The lead design engineer of the now sinking and tilting Millennium Tower will face a subpoena to testify about the building’s troubles next month before the San Francisco Board of Supervisors.
The board voted Tuesday to summon Derrick Roorda to answer questions as part of a series of hearings about what led the 58-story building to sink some 17 inches. Roorda wrote a letter back in 2009 that vouched for the building after city building inspectors expressed concerns about the sinking issue.
“The engineer of record on the project has a lot of questions to answer,” said Supervisor Aaron Peskin, who has led the series of hearings on the project. “Hopefully, he has answers that heretofore no one has been able to answer.”
Roorda, reached by NBC Bay Area on Tuesday, declined to comment.
While homeowners at the building welcomed Roorda’s testimony, they got some bad news in their legal battle with the developer. Superior Court Judge Curtis Karnow ruled earlier this month that nearly all of the homeowners’ allegations were simply too vague. But Karnow gave homeowners “leave to amend” their claims to be more specific.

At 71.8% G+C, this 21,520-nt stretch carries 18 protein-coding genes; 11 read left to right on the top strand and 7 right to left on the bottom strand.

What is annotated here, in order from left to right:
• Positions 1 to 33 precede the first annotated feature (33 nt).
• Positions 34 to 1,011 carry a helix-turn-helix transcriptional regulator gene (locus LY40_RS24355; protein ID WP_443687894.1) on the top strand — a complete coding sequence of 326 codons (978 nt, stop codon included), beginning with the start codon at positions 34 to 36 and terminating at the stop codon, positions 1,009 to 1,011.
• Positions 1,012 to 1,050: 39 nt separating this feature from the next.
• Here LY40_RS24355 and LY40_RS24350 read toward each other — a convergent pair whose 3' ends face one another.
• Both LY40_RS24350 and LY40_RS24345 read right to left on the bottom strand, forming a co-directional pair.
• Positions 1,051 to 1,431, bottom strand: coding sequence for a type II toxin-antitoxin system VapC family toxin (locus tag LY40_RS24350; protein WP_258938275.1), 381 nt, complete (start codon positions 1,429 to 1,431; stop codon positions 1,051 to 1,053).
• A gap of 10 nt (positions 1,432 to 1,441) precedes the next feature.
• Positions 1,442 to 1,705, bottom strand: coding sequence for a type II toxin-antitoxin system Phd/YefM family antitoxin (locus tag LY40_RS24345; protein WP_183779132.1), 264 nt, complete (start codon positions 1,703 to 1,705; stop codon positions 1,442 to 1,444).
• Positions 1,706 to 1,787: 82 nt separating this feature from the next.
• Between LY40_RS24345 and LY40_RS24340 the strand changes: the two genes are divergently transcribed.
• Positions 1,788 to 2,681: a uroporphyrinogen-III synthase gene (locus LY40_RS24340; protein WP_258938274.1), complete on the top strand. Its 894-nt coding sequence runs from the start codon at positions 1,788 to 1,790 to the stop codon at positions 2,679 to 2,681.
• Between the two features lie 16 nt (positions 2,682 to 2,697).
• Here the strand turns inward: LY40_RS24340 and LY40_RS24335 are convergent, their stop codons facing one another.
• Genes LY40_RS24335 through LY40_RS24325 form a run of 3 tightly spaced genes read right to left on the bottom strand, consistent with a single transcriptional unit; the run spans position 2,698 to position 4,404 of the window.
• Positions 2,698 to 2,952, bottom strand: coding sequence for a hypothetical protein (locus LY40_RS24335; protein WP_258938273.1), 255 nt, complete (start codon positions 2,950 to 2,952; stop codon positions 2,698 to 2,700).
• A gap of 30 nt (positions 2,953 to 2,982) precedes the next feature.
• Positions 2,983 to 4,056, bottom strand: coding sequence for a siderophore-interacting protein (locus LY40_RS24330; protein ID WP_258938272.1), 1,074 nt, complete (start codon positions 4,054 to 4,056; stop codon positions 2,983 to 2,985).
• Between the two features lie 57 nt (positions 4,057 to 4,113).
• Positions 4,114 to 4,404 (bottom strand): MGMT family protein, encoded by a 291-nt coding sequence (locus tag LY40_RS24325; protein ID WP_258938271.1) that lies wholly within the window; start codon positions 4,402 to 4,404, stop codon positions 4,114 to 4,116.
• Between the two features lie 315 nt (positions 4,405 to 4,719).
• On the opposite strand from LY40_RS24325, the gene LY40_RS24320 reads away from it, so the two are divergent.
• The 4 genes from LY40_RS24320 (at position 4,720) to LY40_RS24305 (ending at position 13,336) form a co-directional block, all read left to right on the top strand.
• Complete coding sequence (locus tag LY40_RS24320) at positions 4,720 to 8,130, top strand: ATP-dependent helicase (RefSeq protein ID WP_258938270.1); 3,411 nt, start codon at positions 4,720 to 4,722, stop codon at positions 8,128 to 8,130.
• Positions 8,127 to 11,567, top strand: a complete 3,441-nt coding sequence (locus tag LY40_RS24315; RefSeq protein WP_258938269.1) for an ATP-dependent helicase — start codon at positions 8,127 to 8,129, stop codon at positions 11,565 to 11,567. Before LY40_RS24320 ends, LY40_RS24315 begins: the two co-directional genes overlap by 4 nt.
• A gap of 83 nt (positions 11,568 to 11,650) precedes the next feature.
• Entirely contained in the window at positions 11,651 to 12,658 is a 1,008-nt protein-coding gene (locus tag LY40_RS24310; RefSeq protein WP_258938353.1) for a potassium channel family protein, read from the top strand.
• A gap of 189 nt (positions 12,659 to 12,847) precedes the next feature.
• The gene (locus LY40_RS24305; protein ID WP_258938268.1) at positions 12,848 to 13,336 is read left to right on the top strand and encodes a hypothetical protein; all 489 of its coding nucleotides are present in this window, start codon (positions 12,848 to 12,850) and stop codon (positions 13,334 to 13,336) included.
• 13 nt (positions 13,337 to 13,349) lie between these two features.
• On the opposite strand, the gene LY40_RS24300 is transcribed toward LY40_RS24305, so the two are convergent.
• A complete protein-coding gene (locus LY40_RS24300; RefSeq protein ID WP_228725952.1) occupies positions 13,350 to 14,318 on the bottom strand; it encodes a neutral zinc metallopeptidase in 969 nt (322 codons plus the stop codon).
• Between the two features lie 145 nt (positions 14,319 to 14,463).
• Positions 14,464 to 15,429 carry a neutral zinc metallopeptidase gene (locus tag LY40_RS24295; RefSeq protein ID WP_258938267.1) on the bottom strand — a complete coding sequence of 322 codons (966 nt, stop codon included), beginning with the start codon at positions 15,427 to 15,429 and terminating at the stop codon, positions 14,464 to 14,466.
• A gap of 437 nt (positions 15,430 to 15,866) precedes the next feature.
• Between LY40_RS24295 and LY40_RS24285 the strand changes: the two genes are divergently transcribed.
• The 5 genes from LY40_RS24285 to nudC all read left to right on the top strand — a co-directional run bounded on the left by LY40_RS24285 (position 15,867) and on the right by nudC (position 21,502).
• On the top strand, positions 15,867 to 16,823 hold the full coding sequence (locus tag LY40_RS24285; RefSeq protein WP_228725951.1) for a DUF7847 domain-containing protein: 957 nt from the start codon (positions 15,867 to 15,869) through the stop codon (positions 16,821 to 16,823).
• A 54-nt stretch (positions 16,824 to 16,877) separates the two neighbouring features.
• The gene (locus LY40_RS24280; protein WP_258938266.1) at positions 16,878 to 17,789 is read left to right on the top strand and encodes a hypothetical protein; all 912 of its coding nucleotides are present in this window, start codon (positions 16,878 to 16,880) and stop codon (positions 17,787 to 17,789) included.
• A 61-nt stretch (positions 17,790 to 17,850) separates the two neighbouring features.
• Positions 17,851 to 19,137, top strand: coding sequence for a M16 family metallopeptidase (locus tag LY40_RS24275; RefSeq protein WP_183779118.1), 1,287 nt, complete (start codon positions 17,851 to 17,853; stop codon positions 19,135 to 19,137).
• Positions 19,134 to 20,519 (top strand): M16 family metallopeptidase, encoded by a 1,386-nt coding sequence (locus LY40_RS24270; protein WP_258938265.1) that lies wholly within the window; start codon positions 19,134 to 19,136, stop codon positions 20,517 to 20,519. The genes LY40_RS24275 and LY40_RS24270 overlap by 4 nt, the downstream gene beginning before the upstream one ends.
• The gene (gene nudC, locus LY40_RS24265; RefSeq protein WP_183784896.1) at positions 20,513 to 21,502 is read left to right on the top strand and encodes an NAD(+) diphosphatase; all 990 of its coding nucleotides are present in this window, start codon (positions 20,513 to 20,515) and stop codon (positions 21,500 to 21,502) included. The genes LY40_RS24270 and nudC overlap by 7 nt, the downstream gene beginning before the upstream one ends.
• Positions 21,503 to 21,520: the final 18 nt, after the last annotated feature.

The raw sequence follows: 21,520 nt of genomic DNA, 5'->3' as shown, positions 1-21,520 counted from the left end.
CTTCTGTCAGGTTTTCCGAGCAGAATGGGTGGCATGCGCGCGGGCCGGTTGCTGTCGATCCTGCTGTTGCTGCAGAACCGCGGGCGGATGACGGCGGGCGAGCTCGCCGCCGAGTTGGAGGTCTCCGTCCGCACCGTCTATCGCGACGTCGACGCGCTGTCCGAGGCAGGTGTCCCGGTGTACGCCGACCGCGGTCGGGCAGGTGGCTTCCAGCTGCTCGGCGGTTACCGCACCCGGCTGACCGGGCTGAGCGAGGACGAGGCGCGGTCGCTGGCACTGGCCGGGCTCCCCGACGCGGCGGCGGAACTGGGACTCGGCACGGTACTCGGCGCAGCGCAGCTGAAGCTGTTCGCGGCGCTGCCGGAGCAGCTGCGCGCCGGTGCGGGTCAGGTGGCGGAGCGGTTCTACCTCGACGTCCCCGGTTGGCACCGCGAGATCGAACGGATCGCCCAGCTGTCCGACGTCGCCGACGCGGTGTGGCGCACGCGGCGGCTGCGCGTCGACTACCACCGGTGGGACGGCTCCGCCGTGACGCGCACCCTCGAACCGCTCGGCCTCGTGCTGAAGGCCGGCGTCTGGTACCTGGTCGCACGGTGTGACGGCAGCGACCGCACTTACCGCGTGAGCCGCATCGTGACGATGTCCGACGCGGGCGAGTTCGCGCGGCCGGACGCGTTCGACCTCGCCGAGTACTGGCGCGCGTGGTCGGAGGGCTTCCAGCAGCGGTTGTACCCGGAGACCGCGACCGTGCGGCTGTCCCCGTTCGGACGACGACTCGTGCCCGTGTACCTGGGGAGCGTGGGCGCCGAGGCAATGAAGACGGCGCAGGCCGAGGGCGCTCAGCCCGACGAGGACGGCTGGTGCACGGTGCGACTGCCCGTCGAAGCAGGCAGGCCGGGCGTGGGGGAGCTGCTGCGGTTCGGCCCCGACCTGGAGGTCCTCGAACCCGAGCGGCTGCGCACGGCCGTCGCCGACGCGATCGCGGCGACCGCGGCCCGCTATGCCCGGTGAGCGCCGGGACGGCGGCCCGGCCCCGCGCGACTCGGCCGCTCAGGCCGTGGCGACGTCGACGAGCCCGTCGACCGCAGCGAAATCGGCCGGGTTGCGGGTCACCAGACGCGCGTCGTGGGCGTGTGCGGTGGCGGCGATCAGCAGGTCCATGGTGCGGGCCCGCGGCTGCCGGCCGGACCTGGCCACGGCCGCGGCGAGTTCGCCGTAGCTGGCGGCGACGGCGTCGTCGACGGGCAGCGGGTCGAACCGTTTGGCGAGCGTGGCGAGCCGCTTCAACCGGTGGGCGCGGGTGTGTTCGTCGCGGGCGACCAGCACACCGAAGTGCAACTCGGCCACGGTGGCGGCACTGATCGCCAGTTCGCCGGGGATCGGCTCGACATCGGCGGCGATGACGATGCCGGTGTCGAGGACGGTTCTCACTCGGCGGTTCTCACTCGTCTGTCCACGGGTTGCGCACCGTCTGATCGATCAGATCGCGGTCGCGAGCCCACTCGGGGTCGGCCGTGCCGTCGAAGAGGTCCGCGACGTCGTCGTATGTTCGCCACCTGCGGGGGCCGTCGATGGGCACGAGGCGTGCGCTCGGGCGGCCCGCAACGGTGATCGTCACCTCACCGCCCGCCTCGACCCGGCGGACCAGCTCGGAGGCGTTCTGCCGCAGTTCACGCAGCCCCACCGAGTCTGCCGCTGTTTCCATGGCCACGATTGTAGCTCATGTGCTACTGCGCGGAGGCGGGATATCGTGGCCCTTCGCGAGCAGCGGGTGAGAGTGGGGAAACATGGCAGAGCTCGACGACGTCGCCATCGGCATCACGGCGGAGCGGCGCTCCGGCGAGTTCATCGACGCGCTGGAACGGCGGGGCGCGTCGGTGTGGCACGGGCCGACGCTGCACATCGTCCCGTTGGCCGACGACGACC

Homeowners lawyer Daniel Petrocelli, in a statement, downplayed the negative impact of Karnow’s ruling.
“The HOA intends to hold all responsible parties accountable for the serious damage they caused to the Millennium Tower,” he said. “The court has asked for clarification on certain claims, and the HOA will provide the requested clarifications promptly.”
But Jerry Dodson, a lawyer who lives in the building and is monitoring the case, is concerned that the judge’s dismissal of many fraud, breach of contract and negligence claims could pose a significant legal hurdle.
“Given what’s in the order, I have my doubts, but other attorneys may have a different take of it,” Dodson said. “I wouldn’t want to be conclusive one way or another at this point -- I do know the order threw out the bulk of the complaint.”
As for Roorda’s testimony – slated for as early as next month – Dodson said he looks forward to getting answers from the engineer whose assurances led the city to start issuing certificates of occupancy back in 2009.
“He was certifying it," Dodson said, “so he is a person who should be called in and held accountable.”